Essential winter additions to your car survival kit

Having a well-stocked emergency kit in your car can be a lifesaver in the event of an unexpected breakdown or other emergency. The consequences of such an event are difficult particularly during the winter months. Hence the need to have your car survival kit well prepared.

Here are five essential items to include in your car emergency kit for winter weather.

1. Warm clothing and blankets

In the event that you become stranded in your car during a winter storm, having warm clothing and blankets can mean the difference between being comfortable and being at risk of hypothermia. Pack a hat, gloves, a warm coat, and a blanket or two in your emergency kit.

Obviously, you can run your engine and keep the car heated this way, but that is only possible if:

  • you can stay inside the vehicle,
  • the engine did not break during the emergency (which might be the case if you hit a tree),
  • you still have fuel available.

A gallon of fuel should be enough to keep an engine running for two to six hours.

2. Flashlight and extra batteries

A flashlight can be invaluable for illuminating your way if you need to leave your car in the dark. Pack a high-quality flashlight and a set of extra batteries in your emergency kit to ensure that you have a reliable source of light.

The best possible type of lamp to keep for emergencies is a headlamp. The reason is simple: you can use it and have two free hands to conduct any type of task.

Some users prefer to use rechargeable flashlights, which are recharged using a cigarette lighter plug charger.

In winter, if your car breaks down somewhere, you might have to wait for assistance for much longer. Photo by alexkich, via Depositphotos.

3. First aid kit

Accidents can happen at any time, and a first aid kit can be a crucial resource for treating minor injuries. Make sure your kit includes bandages, gauze, adhesive tape, and other basic first aid supplies.

You should not keep perishable items in your first aid kit. This includes any type of drug that will be affected by the frost. In general, if you need any drugs, they should be kept in your every-day carry survival kit.

4. Jumper cables

Low temperatures significantly decrease the capacity of car batteries. This includes not only lead-acid batteries used for starter motors in internal combustion engines, but also lithium-ion batteries in electric vehicles and hybrid vehicles. So if you leave the dome light in your car for the night, you might not be able to start your car in the winter.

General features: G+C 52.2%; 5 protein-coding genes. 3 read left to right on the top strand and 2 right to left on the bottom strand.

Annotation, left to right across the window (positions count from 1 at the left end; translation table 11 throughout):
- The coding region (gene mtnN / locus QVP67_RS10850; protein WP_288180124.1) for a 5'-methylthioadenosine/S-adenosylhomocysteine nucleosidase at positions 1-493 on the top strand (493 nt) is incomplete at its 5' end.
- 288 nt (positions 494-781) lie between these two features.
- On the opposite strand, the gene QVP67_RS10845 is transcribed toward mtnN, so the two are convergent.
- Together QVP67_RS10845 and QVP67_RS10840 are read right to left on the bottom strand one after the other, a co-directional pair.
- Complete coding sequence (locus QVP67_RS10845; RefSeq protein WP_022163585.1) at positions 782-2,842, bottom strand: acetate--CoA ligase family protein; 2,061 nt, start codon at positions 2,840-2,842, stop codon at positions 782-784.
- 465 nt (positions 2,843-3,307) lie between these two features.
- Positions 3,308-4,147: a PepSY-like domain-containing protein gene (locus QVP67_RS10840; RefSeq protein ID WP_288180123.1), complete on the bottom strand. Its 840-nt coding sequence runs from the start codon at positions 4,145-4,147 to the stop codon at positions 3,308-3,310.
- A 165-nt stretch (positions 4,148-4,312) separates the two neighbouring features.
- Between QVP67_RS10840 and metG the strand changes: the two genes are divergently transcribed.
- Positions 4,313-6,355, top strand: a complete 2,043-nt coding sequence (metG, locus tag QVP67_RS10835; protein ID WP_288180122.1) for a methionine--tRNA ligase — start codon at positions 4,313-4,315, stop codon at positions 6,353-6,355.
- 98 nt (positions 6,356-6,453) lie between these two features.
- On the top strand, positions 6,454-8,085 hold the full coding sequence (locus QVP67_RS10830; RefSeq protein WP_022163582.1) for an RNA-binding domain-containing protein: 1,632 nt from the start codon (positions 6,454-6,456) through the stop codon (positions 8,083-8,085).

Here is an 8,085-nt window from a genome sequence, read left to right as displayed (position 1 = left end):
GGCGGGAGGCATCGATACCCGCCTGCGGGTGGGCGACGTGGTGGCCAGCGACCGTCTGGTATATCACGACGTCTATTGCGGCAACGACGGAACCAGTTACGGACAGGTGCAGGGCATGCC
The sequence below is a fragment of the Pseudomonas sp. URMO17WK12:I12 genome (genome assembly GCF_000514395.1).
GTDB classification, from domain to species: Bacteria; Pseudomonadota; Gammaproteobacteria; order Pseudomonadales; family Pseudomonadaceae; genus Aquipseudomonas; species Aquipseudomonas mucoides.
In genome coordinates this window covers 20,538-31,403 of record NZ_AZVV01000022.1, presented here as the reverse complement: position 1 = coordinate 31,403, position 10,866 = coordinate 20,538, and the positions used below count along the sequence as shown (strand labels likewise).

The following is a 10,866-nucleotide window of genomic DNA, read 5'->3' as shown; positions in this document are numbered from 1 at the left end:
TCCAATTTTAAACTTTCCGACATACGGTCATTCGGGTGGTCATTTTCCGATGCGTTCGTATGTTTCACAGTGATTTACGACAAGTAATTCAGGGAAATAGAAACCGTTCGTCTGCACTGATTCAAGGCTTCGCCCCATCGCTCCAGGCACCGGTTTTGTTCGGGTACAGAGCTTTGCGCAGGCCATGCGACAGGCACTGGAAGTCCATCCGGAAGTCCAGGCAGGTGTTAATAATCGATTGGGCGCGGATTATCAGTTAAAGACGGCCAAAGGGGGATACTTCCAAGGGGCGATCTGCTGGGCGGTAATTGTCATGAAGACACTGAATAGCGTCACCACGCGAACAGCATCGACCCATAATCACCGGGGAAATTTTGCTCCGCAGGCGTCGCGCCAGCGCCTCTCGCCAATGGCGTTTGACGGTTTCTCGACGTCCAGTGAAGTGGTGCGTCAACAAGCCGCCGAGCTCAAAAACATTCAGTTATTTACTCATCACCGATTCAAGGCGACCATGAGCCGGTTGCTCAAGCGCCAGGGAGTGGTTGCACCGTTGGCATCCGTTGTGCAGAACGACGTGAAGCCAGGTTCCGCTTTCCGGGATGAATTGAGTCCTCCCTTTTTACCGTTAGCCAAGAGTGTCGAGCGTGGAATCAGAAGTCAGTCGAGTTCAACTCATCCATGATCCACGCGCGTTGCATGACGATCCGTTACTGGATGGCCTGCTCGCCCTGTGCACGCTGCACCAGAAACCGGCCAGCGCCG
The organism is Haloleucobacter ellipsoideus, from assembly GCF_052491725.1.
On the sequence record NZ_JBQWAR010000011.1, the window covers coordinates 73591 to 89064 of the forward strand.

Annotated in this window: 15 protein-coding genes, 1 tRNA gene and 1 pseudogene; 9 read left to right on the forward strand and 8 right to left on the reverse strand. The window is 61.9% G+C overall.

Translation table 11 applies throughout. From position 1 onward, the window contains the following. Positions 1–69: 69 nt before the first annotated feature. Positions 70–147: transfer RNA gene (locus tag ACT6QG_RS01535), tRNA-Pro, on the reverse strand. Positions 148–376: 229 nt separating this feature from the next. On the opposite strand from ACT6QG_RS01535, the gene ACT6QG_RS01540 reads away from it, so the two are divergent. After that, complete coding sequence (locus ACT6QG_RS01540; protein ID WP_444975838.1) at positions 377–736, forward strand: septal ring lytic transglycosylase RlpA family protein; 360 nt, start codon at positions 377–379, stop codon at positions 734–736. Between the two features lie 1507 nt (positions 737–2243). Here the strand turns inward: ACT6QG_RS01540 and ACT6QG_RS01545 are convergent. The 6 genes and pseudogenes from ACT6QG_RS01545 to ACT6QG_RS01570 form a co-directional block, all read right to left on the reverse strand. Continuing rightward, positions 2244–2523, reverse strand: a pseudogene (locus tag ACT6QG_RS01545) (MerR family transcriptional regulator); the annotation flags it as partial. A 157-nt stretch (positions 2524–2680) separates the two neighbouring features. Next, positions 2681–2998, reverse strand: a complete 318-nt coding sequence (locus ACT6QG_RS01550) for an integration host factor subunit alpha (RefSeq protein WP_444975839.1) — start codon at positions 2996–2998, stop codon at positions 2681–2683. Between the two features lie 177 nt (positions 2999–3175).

If your car battery dies in the cold, jumper cables can be a quick and easy way to get it started again. Make sure you have a set of heavy-duty jumper cables in your emergency kit, along with a set of instructions for how to use them.

In Poland we quite often see much less cars on the streets on the day of the first significant frost. This is the time when most of the batteries die, or rather the time when the users learn the batteries should be replaced. 😉

5. Emergency food and water

If you become stranded in your car for an extended period of time, having access to food and water can be crucial. Pack non-perishable, easy-to-prepare items such as energy bars, nuts, and dried fruit in your emergency kit, along with a few bottles of water.

Note that the water should be kept in containers that will not be damaged by the frost. In other case you risk having your trunk or interior dampened with water.

Other things to consider

In addition to these five essential items, there are a few other things you may want to consider adding to your car emergency kit for winter weather:

  • A shovel: If you get stuck in the snow, a shovel can be a lifesaver for digging yourself out.
  • An ice scraper: An ice scraper can be invaluable for removing ice and snow from your car’s windows and mirrors.
  • A bag of sand or kitty litter: If you get stuck in the snow, spreading sand or kitty litter under your tires can provide extra traction and help you get moving again.
  • A reflective triangle or road flares: If your car breaks down on the side of the road, a reflective triangle or road flares can help other drivers see you and avoid hitting your car.

By including these essential items in your car emergency kit, you can be prepared for winter weather and any other unexpected emergencies that may arise on the road. Remember to regularly check and restock your emergency kit to ensure that it’s always ready when you need it.

Artur Kwiatkowski

MSc in engineering, BSc in management. Self-taught in many fields, but master of none. Interested in healthy living and travel. And preparedness, of course!

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